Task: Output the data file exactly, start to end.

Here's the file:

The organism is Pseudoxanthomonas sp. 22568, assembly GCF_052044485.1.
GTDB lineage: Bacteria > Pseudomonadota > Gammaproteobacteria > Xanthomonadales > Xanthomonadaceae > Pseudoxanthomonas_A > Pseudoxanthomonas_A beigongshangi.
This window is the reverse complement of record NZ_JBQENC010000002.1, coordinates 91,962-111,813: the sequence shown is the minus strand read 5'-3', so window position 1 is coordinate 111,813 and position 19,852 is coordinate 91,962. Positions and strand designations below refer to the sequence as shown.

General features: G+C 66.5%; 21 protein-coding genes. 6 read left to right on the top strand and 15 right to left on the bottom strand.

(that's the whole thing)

The organism is Pseudoxanthomonas sp. 22568, assembly GCF_052044485.1.
GTDB lineage: Bacteria > Pseudomonadota > Gammaproteobacteria > Xanthomonadales > Xanthomonadaceae > Pseudoxanthomonas_A > Pseudoxanthomonas_A beigongshangi.
This window is the reverse complement of record NZ_JBQENC010000002.1, coordinates 91,962-111,813: the sequence shown is the minus strand read 5'-3', so window position 1 is coordinate 111,813 and position 19,852 is coordinate 91,962. Positions and strand designations below refer to the sequence as shown.

General features: G+C 66.5%; 21 protein-coding genes. 6 read left to right on the top strand and 15 right to left on the bottom strand.